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At the completion of this chapter, the reader will be able to:


  1. List the various imaging studies available.

  2. Discuss the advantages and disadvantages of each of the imaging studies.

  3. Describe how the various musculoskeletal tissues are depicted in imaging studies.

  4. Understand the strengths and weaknesses of each of the imaging studies.

  5. Outline the rationale for the choice of one imaging technique versus another.

  6. Describe how the results from imaging studies may help in the clinical decision-making process.


For health-care professionals involved in the primary management of neuromusculoskeletal disorders, diagnostic imaging is an essential tool. The availability of diagnostic images to physical therapists greatly depends on the practice setting. For example, physical therapists in the United States army, with primary-care physical therapy provided with credentials, have had privileges for ordering diagnostic imaging procedures since the early 1970s.1 Although, outside of the United States military health system, the ordering of imaging studies is not within the scope of physical therapy practice, clinicians frequently request or receive imaging study reports. Although the interpretation of diagnostic images is always the responsibility of the radiologist, it is important for the clinician to know what importance to attach to these reports, and the strengths and weaknesses of the various techniques that image bone and soft tissues, such as muscle, fat, tendon, cartilage, and ligament. In general, imaging tests have a high sensitivity (few false negatives) but low specificity (high false-positive rate), so are thus used in the clinical decision-making process to test a hypothesis but should not be used in isolation. In addition, imaging studies are expensive and somewhat more invasive compared to a physical examination, so the clinician must weigh the relative value of recommending an imaging study in relation to the working hypothesis. For example, when there is little likelihood that imaging will reveal anything that will change the course of treatment, the tests should be considered unnecessary.1 In addition, the clinician needs to understand that the results of an imaging study may not correlate with the results of the physical examination. Although imaging may provide evidence of pathology, the mere presence of the abnormality may or may not be relevant to the presenting signs and symptoms. In such situations, the clinician should place no more or less weight on the imaging than on other aspects of the decision-making process.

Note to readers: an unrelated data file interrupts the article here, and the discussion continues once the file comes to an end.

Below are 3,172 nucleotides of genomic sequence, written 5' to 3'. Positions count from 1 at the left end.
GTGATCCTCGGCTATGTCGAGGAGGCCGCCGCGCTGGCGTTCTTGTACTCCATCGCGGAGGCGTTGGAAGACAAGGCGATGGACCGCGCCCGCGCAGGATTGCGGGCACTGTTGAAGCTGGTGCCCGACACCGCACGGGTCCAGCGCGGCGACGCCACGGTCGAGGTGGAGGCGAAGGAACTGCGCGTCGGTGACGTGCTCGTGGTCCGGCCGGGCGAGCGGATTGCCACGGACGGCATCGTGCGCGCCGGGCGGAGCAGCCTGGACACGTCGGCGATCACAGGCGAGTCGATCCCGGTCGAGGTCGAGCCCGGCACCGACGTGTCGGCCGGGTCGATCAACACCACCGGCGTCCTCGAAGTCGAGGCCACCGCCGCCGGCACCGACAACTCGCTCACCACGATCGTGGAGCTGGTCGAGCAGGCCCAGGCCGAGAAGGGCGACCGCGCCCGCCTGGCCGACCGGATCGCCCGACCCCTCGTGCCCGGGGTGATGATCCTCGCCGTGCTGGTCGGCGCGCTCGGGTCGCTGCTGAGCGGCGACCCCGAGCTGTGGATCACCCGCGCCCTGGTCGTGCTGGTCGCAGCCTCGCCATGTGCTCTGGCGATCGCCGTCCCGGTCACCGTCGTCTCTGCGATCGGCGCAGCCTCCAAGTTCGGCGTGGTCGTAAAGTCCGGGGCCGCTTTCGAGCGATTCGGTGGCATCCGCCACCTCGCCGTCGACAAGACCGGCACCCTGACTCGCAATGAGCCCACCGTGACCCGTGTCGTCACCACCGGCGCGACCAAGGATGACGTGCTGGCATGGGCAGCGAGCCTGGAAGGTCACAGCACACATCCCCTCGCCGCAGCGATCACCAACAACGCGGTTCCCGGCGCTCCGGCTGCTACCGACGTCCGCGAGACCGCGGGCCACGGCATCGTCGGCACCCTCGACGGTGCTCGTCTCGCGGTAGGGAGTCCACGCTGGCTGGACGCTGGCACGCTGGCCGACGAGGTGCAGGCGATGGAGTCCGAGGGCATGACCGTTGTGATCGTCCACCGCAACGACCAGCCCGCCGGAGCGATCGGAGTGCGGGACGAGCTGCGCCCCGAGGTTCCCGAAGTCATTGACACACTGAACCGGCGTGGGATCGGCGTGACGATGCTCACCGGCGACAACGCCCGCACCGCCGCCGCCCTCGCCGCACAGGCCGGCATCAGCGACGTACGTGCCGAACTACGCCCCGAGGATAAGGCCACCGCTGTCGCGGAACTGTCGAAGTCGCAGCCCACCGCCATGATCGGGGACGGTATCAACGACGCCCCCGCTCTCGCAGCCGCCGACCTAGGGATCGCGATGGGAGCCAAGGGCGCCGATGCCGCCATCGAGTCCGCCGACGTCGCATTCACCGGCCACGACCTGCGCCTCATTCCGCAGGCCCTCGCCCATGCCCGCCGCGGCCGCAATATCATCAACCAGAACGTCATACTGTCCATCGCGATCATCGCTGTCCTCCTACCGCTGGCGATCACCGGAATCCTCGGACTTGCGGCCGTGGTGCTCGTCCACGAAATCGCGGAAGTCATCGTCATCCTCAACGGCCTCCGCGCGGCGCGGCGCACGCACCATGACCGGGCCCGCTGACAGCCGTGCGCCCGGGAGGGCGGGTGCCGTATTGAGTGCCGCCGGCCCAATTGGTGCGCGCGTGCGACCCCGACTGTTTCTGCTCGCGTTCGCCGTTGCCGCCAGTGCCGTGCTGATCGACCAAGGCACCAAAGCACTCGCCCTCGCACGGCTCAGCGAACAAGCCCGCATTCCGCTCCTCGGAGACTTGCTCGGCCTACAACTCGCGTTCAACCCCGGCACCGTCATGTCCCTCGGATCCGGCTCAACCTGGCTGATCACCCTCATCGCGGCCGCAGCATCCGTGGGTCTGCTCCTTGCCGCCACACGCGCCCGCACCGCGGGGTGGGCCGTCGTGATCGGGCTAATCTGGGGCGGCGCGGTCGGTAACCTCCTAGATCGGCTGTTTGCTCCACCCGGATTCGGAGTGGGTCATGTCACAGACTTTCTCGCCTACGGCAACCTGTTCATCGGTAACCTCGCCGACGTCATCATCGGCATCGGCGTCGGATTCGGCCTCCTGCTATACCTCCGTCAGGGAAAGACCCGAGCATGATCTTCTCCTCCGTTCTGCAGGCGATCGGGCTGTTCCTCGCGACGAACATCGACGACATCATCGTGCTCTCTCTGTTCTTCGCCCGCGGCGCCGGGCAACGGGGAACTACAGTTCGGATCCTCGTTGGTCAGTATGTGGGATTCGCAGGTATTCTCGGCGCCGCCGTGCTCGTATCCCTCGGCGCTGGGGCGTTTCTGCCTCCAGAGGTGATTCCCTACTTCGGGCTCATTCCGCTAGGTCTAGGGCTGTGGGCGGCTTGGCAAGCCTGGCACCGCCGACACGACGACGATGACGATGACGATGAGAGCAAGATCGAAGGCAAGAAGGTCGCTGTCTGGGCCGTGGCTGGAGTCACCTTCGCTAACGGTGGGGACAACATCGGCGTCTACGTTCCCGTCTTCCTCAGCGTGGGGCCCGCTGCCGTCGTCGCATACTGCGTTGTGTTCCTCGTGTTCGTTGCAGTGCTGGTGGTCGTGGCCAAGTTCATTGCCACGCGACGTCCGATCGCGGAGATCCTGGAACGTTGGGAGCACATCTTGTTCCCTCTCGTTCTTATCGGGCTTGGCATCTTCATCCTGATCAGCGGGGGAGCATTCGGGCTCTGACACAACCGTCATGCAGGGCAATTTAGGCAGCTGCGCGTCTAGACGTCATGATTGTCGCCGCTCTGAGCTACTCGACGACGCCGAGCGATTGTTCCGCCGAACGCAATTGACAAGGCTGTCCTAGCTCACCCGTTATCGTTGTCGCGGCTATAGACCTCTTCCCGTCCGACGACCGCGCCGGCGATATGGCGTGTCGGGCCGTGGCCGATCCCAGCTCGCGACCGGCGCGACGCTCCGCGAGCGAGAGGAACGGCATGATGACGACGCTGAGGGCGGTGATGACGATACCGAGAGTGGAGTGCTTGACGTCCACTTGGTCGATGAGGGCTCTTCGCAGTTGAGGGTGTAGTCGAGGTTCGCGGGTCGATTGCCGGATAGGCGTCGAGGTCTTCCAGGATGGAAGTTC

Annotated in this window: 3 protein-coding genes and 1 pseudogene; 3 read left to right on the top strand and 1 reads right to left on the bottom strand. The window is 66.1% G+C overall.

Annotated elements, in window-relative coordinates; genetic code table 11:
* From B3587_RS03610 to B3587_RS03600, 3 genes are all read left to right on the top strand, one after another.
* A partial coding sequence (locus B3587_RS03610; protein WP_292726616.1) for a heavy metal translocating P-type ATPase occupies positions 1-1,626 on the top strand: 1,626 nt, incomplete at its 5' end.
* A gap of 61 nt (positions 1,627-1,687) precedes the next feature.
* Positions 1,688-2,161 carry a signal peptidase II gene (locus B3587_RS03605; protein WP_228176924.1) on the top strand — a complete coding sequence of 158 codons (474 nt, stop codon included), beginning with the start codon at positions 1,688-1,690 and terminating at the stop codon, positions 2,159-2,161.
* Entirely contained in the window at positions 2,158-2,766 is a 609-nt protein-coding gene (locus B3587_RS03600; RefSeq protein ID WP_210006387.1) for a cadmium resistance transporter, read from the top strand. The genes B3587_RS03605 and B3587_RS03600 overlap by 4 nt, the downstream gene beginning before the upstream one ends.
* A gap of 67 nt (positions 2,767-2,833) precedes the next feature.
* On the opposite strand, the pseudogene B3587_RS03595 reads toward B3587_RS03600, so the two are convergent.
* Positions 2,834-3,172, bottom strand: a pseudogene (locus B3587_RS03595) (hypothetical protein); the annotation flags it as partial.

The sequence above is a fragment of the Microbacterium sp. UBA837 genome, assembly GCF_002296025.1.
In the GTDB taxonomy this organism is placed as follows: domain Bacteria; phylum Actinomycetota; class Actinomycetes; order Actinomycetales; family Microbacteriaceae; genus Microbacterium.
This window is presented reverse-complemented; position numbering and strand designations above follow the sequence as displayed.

In 1895, Wilhelm Conrad Röentgen was experimenting with a type of electrical tube that produced an electrical discharge when a high voltage current was passed through it.2 When Röentgen shielded the tube with heavy black cardboard, he noticed that a fluorescent screen a few feet away lit up and glowed indicating that some form of energy was passing through the tube. Further experiments led Röentgen to discover that these energy waves could reliably reproduce images of the human skeleton on a glass photographic plate.2 Röentgen named these energy waves x-rays because “x” was the unknown quantity in a ...

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